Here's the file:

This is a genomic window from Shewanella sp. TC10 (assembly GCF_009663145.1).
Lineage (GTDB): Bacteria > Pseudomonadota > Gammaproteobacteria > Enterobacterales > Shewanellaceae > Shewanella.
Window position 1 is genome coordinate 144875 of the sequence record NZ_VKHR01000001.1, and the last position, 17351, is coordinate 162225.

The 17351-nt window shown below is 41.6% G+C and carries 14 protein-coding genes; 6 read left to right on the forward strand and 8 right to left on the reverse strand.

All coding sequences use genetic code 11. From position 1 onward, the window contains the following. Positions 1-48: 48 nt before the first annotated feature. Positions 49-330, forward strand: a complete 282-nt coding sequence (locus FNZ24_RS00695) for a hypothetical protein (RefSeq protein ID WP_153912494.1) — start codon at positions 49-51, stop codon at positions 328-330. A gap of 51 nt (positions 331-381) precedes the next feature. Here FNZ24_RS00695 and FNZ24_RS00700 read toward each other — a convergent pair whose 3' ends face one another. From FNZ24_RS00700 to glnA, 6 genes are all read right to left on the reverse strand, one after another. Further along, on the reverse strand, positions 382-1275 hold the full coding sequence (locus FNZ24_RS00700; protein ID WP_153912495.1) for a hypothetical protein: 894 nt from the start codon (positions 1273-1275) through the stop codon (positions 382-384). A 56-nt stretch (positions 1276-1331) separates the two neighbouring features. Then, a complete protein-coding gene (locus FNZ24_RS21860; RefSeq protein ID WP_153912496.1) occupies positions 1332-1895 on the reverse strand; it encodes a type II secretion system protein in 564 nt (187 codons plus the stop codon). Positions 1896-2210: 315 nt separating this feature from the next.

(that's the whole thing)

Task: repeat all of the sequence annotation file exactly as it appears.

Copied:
This is a genomic window from Shewanella sp. TC10 (assembly GCF_009663145.1).
Lineage (GTDB): Bacteria > Pseudomonadota > Gammaproteobacteria > Enterobacterales > Shewanellaceae > Shewanella.
Window position 1 is genome coordinate 144875 of the sequence record NZ_VKHR01000001.1, and the last position, 17351, is coordinate 162225.

The 17351-nt window shown below is 41.6% G+C and carries 14 protein-coding genes; 6 read left to right on the forward strand and 8 right to left on the reverse strand.

All coding sequences use genetic code 11. From position 1 onward, the window contains the following. Positions 1-48: 48 nt before the first annotated feature. Positions 49-330, forward strand: a complete 282-nt coding sequence (locus FNZ24_RS00695) for a hypothetical protein (RefSeq protein ID WP_153912494.1) — start codon at positions 49-51, stop codon at positions 328-330. A gap of 51 nt (positions 331-381) precedes the next feature. Here FNZ24_RS00695 and FNZ24_RS00700 read toward each other — a convergent pair whose 3' ends face one another. From FNZ24_RS00700 to glnA, 6 genes are all read right to left on the reverse strand, one after another. Further along, on the reverse strand, positions 382-1275 hold the full coding sequence (locus FNZ24_RS00700; protein ID WP_153912495.1) for a hypothetical protein: 894 nt from the start codon (positions 1273-1275) through the stop codon (positions 382-384). A 56-nt stretch (positions 1276-1331) separates the two neighbouring features. Then, a complete protein-coding gene (locus FNZ24_RS21860; RefSeq protein ID WP_153912496.1) occupies positions 1332-1895 on the reverse strand; it encodes a type II secretion system protein in 564 nt (187 codons plus the stop codon). Positions 1896-2210: 315 nt separating this feature from the next.